Acarina, pycnogonids, Permian ticks?

Thu Apr 19 11:51:17 CDT 2001


I haven't read the Klompen-Grimaldi tick paper yet, so I may be a
little off target here.  However, the issue of what is "scientific"
and what is not is not universally accepted. If one adopts a strictly
 Popperian view, a scientific hypothesis is one that makes
testable empirical predictions; the initial proposal of the
hypothesis does not depend on the existence
of analysis or data of any sort.  Rather, the simple hypothesis that the earth
revolves around the sun is scientific even if it has no known
causative mechanisms, if it is derived from a
drug-enduced hallucination or if it stems from a myth about a god
driving the earth around in a chariot  If the statement makes empirically testable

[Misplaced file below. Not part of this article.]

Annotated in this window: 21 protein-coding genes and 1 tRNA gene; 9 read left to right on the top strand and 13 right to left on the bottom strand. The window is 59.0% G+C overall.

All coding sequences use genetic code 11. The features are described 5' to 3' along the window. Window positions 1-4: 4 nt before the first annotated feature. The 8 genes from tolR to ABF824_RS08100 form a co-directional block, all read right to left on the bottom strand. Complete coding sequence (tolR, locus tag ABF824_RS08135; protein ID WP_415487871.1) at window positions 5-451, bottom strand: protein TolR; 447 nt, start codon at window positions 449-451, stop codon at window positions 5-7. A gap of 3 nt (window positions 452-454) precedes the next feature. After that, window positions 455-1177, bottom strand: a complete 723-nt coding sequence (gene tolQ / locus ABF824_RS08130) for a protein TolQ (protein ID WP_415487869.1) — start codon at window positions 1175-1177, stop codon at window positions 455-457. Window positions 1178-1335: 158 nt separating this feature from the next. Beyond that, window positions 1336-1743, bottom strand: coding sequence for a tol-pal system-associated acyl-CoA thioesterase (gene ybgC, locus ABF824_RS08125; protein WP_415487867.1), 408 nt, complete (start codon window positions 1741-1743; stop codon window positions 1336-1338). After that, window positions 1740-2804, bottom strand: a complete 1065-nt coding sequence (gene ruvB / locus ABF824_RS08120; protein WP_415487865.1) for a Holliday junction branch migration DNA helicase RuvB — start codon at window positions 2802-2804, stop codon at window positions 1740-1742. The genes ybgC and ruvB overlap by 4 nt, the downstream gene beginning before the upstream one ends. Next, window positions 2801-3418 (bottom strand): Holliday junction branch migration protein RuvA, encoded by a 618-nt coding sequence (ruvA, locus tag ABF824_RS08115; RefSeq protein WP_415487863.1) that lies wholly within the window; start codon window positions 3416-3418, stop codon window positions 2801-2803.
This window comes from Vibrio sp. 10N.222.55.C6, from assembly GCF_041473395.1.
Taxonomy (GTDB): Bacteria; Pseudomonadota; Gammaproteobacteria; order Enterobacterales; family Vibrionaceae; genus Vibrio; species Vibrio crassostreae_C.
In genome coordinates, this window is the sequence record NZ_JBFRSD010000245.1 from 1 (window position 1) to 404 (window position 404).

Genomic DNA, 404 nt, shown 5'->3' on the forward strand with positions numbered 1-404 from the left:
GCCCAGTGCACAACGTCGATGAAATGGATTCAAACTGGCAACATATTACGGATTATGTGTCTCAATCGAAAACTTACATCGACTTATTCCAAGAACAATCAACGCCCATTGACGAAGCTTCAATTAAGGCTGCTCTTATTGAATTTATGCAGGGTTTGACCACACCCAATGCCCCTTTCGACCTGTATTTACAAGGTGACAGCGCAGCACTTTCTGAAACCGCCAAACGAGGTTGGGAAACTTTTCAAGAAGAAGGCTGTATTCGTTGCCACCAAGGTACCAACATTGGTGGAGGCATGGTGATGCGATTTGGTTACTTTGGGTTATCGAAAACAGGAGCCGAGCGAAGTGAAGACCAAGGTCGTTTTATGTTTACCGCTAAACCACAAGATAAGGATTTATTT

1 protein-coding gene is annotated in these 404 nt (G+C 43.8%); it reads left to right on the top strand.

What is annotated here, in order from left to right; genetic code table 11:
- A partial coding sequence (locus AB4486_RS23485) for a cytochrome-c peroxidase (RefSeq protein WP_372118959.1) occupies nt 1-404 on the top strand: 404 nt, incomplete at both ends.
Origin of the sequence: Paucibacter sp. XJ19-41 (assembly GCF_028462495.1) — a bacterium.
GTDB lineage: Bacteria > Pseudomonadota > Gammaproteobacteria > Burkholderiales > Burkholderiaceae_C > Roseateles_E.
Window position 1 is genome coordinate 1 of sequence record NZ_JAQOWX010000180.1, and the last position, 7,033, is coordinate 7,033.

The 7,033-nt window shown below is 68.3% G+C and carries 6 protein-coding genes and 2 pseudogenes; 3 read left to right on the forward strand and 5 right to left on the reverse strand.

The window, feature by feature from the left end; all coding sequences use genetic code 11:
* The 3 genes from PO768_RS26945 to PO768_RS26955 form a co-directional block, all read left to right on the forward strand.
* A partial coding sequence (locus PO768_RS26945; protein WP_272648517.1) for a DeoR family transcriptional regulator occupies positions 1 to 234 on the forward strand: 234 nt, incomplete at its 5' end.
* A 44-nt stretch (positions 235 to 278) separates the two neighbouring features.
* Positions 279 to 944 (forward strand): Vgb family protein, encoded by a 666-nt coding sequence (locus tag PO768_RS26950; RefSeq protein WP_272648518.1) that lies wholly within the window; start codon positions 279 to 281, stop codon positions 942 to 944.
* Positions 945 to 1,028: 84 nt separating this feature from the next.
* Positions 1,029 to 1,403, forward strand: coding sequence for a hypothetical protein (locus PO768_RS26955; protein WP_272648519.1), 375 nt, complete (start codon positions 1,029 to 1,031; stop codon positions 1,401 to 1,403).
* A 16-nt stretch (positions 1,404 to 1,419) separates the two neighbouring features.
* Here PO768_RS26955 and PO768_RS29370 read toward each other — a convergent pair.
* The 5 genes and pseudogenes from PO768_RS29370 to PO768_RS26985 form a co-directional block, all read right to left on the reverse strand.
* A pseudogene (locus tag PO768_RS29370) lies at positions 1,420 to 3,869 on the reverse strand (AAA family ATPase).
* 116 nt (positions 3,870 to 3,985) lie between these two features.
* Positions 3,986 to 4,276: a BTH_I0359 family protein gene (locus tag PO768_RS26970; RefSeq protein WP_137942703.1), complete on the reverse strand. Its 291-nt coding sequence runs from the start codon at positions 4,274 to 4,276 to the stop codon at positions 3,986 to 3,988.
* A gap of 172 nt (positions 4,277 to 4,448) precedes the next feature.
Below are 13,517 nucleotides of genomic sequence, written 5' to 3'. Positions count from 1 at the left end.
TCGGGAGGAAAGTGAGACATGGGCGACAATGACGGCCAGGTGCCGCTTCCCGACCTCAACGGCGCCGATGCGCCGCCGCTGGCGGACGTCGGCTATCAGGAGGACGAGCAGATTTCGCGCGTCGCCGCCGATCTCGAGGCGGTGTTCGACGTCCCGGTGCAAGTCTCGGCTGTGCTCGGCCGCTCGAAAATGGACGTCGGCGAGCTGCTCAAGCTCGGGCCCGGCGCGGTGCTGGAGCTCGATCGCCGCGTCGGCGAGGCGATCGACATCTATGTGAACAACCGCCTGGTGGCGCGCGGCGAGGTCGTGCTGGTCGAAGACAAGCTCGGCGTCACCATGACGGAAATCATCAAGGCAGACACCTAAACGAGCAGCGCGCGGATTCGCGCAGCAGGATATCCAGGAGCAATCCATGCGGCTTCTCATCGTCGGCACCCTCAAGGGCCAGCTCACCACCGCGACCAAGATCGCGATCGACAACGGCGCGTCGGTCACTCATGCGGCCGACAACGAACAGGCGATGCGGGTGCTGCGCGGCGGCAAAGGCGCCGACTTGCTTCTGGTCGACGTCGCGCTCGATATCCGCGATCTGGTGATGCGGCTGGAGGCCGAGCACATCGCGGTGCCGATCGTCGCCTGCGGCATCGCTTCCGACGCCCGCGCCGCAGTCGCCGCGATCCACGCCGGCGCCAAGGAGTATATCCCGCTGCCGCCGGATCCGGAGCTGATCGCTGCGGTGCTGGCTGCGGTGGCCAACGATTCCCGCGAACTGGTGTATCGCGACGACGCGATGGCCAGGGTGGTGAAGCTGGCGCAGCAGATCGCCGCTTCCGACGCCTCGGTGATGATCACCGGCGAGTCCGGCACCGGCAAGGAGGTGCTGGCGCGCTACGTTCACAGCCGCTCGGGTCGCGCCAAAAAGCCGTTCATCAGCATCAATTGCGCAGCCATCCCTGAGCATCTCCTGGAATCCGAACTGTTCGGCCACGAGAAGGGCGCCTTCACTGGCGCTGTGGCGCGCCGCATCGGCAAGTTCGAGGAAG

predictions, it is a scientific hypothesis.  The appropriate question, then, is not how much inductive or deductive effort
Klompen-Grimaldi exerted to support their proposal on tick
biogeography but whether the hypothesis is testable.  ... So, is it?

For what it's worth.

Jeff Shultz
Jeffrey W. Shultz
Associate Professor
Department of Entomology
University of Maryland
College Park, MD 20742

Voice: (301) 405-7519
Fax: (301) 314-9290
Email: js314 at

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